The Hasta Shilpa Heritage Village: Cultural Preservation Nourished by a Dream

Hasta Shilpa Heritage Village, Manipal

Nestled in a secluded corner of Manipal resides Hasta Shilpa Heritage Village, a time capsule whispering ancient secrets to those who care to venture in. Intrepid souls can meander through the hallowed annals of time, immersing themselves in the vibrant tapestry of yesteryears that paints a vivid portrait of the everyday existence in the South Canara region. Situated near Christ Church, Hasta Shilpa was conceptualized by heritage conservationist Vijaynath Shenoy in the 1970s, as a quest to create an edifying sanctuary.

Hasta Shilpa Heritage Village, Manipal
The reconstructed Harihara Mandir. via- Karnataka Tourism at Hasta Shilpa Heritage Village

Much historical architecture has been demolished with time to make room for modern constructions. To preserve the land’s heritage, Shenoy’s vision began with collecting pieces from demolished historical sites to build his own home. These scraps from ancient relics eventually became an extensive conservation venture, with structures dating back to medieval times. The project took its current shape in the 1990s, encompassing the region’s heritage, craftsmanship, and architecture that would otherwise exist only in paintings of memory.

Hasta Shilpa Heritage Village – Nostalgic Reconstructions

Hasta Shilpa currently hosts a collection of over 24 buildings and galleries. Each building is a reconstruction of the original from the recovered and transported pieces. The insides represent their histories and stories with an extensive assortment of handicrafts, paintings, lithographs, instruments, furniture, and textiles.

The care and diligence put into the village are really accentuated by the distinct music playing in each house to match its spirit, as well as the use of different scents. Stepping into each home becomes a complete sensory experience of stepping back into a portal. These residences belonged to noblemen, merchants, and religious leaders, and as such, the restoration included shrines, bazaars, modes of travel, and household objects.

Current fascinating sites include the 19th-century colorful Maratha-style Mudhol Palace, transported from Bagalkot. It was influenced by Rajasthani architecture and crafted with local teak wood. Highlights of this structure include the hand-carved wooden frames and ceilings painted with vegetable dye.

The Mangalore Christian Home is built with Roman Gothic and British structures inspired by the Basel missionaries in the 1880s. It has fully decked-out bedrooms and a dining room that exceptionally captures life’s mundane aspects exceptionally well.

Hasta Shilpa Heritage Village, Mangalore Christian House
The dining room in the Mangalorean Christian House at Hasta Shilpa Heritage Village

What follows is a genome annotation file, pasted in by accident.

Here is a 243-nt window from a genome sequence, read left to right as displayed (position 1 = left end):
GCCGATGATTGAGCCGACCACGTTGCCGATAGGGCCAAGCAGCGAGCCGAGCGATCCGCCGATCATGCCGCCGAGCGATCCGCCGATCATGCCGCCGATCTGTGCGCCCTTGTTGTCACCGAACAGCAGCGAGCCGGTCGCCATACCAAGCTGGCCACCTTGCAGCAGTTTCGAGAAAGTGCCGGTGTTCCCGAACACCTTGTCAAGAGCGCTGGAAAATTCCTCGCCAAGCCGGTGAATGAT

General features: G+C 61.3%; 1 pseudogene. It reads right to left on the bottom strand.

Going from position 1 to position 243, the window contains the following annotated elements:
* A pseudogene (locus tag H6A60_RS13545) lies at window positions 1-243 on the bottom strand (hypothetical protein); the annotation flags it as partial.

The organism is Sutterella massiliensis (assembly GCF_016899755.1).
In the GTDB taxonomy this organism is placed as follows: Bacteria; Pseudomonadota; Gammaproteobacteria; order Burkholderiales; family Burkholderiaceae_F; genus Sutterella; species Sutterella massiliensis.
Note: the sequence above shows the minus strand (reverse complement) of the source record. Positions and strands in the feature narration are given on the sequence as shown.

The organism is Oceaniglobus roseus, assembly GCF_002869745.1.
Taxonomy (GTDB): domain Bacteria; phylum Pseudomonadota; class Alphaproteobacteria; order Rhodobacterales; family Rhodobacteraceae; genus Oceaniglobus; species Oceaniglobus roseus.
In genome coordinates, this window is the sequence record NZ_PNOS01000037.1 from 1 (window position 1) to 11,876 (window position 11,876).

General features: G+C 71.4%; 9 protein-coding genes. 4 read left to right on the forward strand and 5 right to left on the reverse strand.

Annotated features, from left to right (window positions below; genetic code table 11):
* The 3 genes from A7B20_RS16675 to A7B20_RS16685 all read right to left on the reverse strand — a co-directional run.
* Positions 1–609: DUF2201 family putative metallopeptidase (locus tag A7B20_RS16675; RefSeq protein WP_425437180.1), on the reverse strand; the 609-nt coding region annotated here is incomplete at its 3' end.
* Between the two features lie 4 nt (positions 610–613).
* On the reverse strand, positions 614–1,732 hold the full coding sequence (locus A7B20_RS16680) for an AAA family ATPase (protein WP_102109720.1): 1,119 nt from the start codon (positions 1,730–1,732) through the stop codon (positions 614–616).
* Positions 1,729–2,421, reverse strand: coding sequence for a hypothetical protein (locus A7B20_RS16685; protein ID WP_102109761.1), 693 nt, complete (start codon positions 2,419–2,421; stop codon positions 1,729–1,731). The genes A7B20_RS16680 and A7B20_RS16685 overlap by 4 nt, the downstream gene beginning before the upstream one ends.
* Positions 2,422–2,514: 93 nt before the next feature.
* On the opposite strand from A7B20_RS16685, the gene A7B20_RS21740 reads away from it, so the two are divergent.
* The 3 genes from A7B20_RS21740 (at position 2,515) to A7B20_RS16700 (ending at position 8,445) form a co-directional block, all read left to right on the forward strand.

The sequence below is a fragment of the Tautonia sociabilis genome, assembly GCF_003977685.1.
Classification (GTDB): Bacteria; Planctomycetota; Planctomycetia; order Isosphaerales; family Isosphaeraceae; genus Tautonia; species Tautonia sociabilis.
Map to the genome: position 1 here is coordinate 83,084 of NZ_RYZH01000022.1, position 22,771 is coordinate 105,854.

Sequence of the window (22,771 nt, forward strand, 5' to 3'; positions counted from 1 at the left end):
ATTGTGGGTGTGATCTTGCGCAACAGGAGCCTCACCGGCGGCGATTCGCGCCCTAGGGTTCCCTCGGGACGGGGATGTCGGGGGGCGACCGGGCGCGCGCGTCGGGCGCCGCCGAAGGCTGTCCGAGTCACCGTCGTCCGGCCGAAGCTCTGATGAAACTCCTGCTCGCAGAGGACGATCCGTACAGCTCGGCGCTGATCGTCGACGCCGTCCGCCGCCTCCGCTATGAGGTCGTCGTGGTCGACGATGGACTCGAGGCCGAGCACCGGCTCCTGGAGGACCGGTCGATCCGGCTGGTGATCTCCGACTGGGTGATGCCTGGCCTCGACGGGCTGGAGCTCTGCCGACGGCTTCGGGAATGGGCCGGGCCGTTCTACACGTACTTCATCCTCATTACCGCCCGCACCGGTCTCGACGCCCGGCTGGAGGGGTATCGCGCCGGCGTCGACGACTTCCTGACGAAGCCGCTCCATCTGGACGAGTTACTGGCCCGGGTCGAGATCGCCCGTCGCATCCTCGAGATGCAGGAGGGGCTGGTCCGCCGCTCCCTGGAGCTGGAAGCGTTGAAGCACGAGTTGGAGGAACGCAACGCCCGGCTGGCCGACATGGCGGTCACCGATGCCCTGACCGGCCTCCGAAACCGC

The Deccani Nawab Mahal from 1912 displays the ostentatious lives of the Nawabs. The central space was used for dance and musical performances, surrounded by other activities facilitating socializing and a viewing balcony on the upper level. This structure is notable for its use of imported stained glass and flooring tiles and its displays of antique furniture and artifacts.

Hasta Shilpa Heritage Village, Deccani Nawab Hall
Deccani Nawab Hall at Hasta Shilpa Heritage Village

There is notably also a rare collection of tribal art from Bastar-Chattisgarh and folk deities of South Canara. The Nandikeshwara Shrine was created by renovating a natural rock outcrop within the site. It reflects the 5th-century Bhootakala tradition, a cultural practice of coastal Karnataka, and has been recreated using similar prototypes.

Hasta Shilpa Heritage Village
The Nandikeshwara Shrine display at the Hasta Shilpa Heritage Village

The best spot that captures the essence of the Hasta Shilpa Heritage Village project is the village’s bazaar street, lanes, and bylanes. The path guides travelers through reconstructions of mills, repair shops, ayurvedic stores, an elementary school, and many other stalls that display preserved items ranging from cookware and clothing to various early machinery.

Hasta Shilpa Heritage Village
Sites from the Marketplace at Hasta Shilpa Heritage Village

Hasta Shilpa Heritage Village – Not Just a Museum

Vijanath Shenoy did not believe in museums. He wanted a place that felt like home, preservation of everyday life. Items in the Heritage Village aren’t hidden behind glass or labeled. Visitors are provided with a simple guide and are urged to walk through the place as if it’s a regular settlement.

A conversation with the site’s operation manager, Ramesh Mallya, revealed how much work goes into nurturing Shenoy’s vision of preserving and reviving culture through art and architectural traditions. He maintains that the place is a miracle that can never be recreated by anyone else. The best part of his work remains watching people from all generations coming to the site and experiencing it uniquely.

The project has a precarious future due to financial limitations and insufficient government funds. Yet he was adamant that the place needs to remain unsullied by commercialism to preserve its homely essence, letting it stay a hidden treasure sustained by people’s curiosity and wonder.

Hasta Shilpa Heritage Village is managed by a non-profit public charitable trust. Each building has been adopted by foundations capable of funding the site’s restoration, conservation, and promotion. The entry fee is 300/- for adults and 150/- for children and students. While the reach of the tour hasn’t returned to its pre-pandemic glory, this spot is still essential to visit while in Manipal. Avoid rain since you might not be let into the structures to prevent damage.

Read more about the Hasta Shilpa Heritage Village in our previous articles –

  1. Historical and Cultural Attractions of Manipal and Udupi
  2. The Hidden Treasures of Manipal

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